Last week my left ear got plugged up and it was difficult for me to hear out of it for about 48 hours. It was scary and challenging. Thankfully everything was OK; it's all clear now, and I'm able to hear just fine out of both ears.
Having this happen was yet another example of how easy it is for me to take something simple, but very important, for granted. Sadly, we often don't appreciate the simple things in life until they're threatened, impacted, or taken away from us in some way.
What if we did appreciate the simple things all the time, in an authentic way? What kind of an impact would that have on our lives, our work and our relationships? Dramatic, to say the least.
The book A Thousand Things Went Right Today, by Ilan Shamir, is all about this phenomenon. Think about all the simple things that have fallen into place, just today, to allow you to be sitting here, reading these words right now.
With this in mind, there are two important things that you can do right now (and in an ongoing way) to alter the experience of your life, your work, and your relationships extraordinarily:
1) Be Easily Impressed. In order to be easily impressed (i.e. to truly appreciate the simple things in life) we have to look for good stuff, appreciate the small miracles that occur around us all the time, focus on the amazing aspects of people and situations, and let go of arrogant, erroneous notions like, "I already know that," or, "I've seen it all," or, "No big deal."
When we're difficult to impress we also make it hard to be happy, grateful and fulfilled. When we allow ourselves to be easily impressed, life gets much more fun and interesting. Appreciation is fundamentally subjective. People and things are only valuable (or not) based upon our perception of them.
If you're interested in living a life filled with passion, success and gratitude, it's in your best interest to allow yourself to be authentically amazed all the time. Life is a miracle. People are incredible. You are fantastic. And, these things are only true if we pay attention to them and allow ourselves to be impressed by the greatness of life, others and ourselves.
2) Be Hard to Offend. Being hard to offend is not about us abandoning our values or convictions, it's more about choosing to allow other people and things be exactly as they are, without resistance of judgment.
We take so many things personally that have nothing to do with us at all. The more we react to something, the less freedom and peace we have. When I get really "triggered" by someone or something, if I make it all about the other person or the thing I'm focusing on, I usually miss the real gift, the lesson and the point (i.e. the shadow or mirror that this "negative" thing is showing me about myself and life).
We are not victims of the people or circumstances in our lives. Others don't actually have the power to offend us. As Eleanor Roosevelt so brilliantly stated, "No one can make me feel inferior without my permission." This same phenomenon is true about being offended. It's a choice we make and we have the power to choose not to be offended in almost every situation.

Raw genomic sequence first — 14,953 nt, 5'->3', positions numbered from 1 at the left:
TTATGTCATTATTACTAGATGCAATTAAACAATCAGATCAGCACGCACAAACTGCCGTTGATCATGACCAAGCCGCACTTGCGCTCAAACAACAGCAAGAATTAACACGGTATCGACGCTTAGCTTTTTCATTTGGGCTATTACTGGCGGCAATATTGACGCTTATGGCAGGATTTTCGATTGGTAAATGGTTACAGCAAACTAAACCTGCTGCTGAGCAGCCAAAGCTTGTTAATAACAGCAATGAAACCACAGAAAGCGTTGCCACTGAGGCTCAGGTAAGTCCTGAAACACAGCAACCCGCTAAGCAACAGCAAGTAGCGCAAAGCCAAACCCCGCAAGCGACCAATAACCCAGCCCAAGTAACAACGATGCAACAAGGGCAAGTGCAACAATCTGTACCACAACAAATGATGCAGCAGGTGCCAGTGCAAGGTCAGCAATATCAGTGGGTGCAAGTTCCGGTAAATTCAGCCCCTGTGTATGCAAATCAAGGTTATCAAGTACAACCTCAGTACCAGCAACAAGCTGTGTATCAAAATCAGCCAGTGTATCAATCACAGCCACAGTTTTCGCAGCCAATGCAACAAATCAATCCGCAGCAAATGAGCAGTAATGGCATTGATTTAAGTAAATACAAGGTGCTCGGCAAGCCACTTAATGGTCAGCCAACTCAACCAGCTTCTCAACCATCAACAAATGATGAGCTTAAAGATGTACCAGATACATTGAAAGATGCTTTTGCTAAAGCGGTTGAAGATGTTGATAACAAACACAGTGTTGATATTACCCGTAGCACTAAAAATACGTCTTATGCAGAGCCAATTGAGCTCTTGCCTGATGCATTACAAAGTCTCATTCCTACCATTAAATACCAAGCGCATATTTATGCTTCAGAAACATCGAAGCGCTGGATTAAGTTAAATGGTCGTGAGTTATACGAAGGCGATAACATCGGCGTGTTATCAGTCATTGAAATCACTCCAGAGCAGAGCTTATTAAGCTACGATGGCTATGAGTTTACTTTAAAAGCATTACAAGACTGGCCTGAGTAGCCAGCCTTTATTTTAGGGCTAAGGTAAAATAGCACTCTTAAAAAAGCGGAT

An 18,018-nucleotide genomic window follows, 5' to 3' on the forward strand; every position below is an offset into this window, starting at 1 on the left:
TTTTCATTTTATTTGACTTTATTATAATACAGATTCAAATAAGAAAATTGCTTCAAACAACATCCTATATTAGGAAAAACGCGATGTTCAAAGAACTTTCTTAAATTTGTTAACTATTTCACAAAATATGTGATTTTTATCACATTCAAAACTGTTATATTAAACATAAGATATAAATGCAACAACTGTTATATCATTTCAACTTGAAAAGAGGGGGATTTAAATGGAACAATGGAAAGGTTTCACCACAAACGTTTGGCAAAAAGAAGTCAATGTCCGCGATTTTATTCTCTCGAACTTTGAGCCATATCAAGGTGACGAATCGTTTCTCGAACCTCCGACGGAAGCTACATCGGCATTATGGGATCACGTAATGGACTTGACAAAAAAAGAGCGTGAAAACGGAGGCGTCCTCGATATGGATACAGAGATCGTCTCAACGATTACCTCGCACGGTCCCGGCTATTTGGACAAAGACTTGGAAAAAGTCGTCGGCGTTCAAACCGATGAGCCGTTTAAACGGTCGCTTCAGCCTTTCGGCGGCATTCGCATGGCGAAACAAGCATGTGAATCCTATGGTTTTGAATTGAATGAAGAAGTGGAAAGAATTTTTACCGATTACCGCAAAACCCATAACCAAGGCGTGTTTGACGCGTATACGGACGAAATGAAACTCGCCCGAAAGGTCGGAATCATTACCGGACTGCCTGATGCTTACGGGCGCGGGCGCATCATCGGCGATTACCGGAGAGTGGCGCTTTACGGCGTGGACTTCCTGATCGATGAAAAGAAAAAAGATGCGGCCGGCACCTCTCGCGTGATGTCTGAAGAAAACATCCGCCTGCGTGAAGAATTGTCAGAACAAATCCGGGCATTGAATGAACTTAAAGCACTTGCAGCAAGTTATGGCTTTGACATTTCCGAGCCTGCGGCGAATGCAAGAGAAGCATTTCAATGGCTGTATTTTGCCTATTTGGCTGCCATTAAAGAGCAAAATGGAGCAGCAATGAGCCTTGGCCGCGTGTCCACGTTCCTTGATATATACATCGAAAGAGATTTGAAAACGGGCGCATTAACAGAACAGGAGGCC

Unfortunately, most of us (myself included) have these two things flipped upside down. In other words, we're often very difficult to impress and quite easy to offend. And, as you may have noticed, this doesn't work so well for us and those around us. How we can start flipping this around -- becoming more easily impressed and harder to offend -- is by appreciating the simple things in life and doing so as a regular practice.
Action Idea: Appreciate the Simple Things Right Now.
Take a moment right now to pause and put your attention on all of the simple things you can appreciate. Look around where you are, go within yourself and scan your life right now for things to appreciate. You can just think about these things, talk about them with someone else, or write them down (on a piece of paper, in your journal, in an electronic document, on my blog or your blog). It doesn't really matter what form it takes; this is about putting our conscious attention on some of the many simple things we can appreciate in this moment.
Some of these things while "simple" may be quite significant (your health, your job, your most important relationships). And, even if you focus on very basic stuff (the fact that you have a computer or device that allows you to access this article, that your eyes work well enough to read it, that the electricity or battery power running your computer or device is allowing it to function, and more), your ability to recognize and appreciate the "good stuff" in life is directly related to your level of fulfillment and enjoyment.
We always have a choice as to what we pay attention to, what we focus on, and what we appreciate (or don't). Make a commitment to yourself to appreciate the simple things in your life in a genuine and ongoing way, and see what happens!
Mike Robbins is a sought-after motivational keynote speaker, coach, and the bestselling author of Focus on the Good Stuff (Wiley) and Be Yourself, Everyone Else is Already Taken (Wiley). More info - www.Mike-Robbins.com